Fourteen people have been accused of providing support to the Somali terrorist group Shabab in indictments unsealed Thursday that shed light on "a deadly pipeline" of funding and fighters to the group from cities across the United States, Atty. Gen. Eric H. Holder Jr. said. Most of those charged were U.S. citizens of Somali descent. It has long been known that disaffected Somali Americans were leaving their homes in Minnesota and other states to join Shabab, an Islamist army whose several thousand fighters are battling Somalia's weak government.
WORLD
September 26, 2013 | By Richard A. Serrano and Ken Dilanian
WASHINGTON - The CIA is adding operatives and resources to focus on the Somalia-based militant group the Shabab as the FBI sends scores of agents to help examine evidence taken from the rubble of the shopping mall massacre in Nairobi, U.S. officials say. The FBI is taking the lead in the investigation, while the CIA and other U.S. intelligence agencies are mining electronic data and quizzing informants in an effort to determine whether the Al...
WORLD
November 17, 2011 | By David S. Cloud and Ken Dilanian, Los Angeles Times
Kenya's government has made an urgent appeal to the Obama administration for the Pentagon to provide intelligence and logistical support to Kenya's faltering month-old military operation in Somalia against the Shabab, a powerful Al Qaeda-linked militia. Administration officials are considering the request, which came through the State Department, to provide military surveillance and reconnaissance that could include imagery from drone aircraft. Such aid would represent a significant expansion of U.S. involvement in the chaotic East African nation.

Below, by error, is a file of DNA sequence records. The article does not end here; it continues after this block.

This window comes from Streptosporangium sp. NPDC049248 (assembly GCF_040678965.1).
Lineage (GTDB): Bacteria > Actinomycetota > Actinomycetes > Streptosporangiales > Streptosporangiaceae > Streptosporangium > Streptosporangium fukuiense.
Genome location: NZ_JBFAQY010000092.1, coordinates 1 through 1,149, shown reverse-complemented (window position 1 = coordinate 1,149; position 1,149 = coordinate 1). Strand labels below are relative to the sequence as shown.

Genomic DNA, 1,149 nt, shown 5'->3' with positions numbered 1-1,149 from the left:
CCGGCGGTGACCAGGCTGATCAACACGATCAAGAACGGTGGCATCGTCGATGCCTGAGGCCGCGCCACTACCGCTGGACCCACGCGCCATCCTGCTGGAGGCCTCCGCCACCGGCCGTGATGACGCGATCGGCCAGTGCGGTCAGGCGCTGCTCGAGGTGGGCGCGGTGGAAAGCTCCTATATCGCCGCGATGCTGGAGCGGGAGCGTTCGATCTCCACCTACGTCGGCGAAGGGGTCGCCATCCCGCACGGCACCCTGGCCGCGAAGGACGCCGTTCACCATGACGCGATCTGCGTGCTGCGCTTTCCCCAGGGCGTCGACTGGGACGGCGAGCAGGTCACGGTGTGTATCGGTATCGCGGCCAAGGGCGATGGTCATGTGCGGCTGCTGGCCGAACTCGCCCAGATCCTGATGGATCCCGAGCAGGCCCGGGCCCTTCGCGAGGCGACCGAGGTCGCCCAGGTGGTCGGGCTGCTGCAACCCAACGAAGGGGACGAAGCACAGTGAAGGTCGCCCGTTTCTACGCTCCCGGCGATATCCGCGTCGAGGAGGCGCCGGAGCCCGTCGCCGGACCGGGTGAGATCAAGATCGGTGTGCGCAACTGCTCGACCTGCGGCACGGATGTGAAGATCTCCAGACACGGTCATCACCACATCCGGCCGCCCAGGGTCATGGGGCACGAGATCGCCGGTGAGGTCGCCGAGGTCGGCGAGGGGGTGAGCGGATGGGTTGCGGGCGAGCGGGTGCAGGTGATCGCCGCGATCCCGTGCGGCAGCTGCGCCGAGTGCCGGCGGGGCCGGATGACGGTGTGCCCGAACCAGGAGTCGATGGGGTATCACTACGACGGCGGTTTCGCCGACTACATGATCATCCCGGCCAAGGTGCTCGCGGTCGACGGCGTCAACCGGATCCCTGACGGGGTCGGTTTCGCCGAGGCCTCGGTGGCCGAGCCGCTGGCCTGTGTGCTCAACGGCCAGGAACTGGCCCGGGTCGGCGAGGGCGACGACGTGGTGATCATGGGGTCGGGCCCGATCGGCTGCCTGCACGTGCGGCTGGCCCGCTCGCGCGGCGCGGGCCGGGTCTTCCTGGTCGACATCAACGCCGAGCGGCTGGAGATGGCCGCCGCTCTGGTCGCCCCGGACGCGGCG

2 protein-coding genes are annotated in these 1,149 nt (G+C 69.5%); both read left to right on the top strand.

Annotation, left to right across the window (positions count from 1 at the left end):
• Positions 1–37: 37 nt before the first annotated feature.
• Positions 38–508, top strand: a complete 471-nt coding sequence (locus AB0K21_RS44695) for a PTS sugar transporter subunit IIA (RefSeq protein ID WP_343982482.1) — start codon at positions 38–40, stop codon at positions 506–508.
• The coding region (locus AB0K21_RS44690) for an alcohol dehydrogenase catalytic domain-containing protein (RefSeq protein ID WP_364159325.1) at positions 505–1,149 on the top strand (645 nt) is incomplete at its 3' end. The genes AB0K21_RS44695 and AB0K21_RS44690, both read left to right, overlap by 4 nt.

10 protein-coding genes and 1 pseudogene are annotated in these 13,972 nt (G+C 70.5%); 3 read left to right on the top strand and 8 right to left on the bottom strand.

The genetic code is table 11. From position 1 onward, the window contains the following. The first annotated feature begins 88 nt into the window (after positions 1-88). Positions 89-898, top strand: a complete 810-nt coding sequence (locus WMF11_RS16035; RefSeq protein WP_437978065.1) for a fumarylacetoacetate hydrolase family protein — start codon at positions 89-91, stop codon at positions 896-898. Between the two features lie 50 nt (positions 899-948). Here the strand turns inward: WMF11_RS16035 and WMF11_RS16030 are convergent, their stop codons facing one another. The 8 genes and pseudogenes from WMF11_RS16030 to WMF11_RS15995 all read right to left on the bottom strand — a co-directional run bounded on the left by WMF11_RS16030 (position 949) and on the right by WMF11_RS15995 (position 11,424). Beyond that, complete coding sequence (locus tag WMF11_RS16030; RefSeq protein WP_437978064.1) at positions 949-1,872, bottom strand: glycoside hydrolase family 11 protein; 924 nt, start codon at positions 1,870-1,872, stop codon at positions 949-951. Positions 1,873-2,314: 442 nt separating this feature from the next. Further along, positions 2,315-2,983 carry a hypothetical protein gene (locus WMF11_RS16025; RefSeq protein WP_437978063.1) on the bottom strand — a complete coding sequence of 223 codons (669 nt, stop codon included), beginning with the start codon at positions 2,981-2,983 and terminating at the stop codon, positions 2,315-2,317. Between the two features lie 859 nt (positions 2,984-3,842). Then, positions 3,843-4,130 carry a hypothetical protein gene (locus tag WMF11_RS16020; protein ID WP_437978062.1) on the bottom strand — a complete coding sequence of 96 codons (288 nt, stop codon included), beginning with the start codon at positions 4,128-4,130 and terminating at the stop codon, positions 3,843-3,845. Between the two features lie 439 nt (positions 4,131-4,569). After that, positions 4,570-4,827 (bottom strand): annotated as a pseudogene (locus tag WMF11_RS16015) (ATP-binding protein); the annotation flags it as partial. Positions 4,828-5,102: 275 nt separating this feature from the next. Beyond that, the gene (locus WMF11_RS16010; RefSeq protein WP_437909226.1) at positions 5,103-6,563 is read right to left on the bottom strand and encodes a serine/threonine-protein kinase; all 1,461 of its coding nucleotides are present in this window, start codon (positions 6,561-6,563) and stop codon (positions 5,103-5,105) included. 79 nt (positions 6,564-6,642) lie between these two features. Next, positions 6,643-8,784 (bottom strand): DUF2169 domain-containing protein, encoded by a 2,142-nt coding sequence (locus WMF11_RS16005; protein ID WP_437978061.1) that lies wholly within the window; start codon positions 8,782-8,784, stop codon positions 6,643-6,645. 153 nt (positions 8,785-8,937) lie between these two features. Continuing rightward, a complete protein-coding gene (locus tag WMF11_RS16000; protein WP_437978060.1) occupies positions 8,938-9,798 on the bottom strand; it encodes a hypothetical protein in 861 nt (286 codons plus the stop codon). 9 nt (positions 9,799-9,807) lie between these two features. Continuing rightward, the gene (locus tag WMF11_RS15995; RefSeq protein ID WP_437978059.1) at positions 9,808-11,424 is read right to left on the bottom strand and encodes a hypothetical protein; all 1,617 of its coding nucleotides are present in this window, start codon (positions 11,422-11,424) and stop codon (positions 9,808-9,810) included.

CALIFORNIA | LOCAL
December 20, 2003 | Ann M. Simmons, Times Staff Writer
One community that claims him consists of industrious, hard-nosed cops, versed in street smarts. Another is a population of often-disoriented refugees, many traumatized by violence and war. His ability to merge both of these worlds has been the key to success for Abdiweli Heibeh -- the first Somali American to become a police officer in San Diego and possibly the first nationwide.
NATIONAL
December 7, 2009 | By Sebastian Rotella
The Obama administration, grappling with a spate of recent Islamic terrorism cases on U.S. soil, has concluded that the country confronts a rising threat from homegrown extremism. Anti-terrorism officials and experts see signs of accelerated radicalization among American Muslims, driven by a wave of English-language online propaganda and reflected in aspiring fighters' trips to hot spots such as Pakistan and Somalia. Europe had been the front line, the target of successive attacks and major plots, while the U.S. remained relatively calm.
WORLD
October 31, 2011 | By Robyn Dixon, Los Angeles Times
An Islamist group says an American militant of Somali origin carried out a suicide bombing against an African Union base on Saturday, killing at least 10 people in Mogadishu, and it released a suicide message that it says he recorded before the attack. Abdisalan Hussein Ali, 22, was among about 20 young Somali Americans from Minneapolis allegedly recruited since 2007 by the Shabab, a rebel group, to fight in Somalia. In an audio clip aired Sunday on a Somali radio station associated with the Shabab, a voice attributed to Ali said in English that jihad, or holy war, was the most important objective for Muslims and urged them not to "just chill out all day. " "It is not important that you become a doctor or you become some sort of engineer.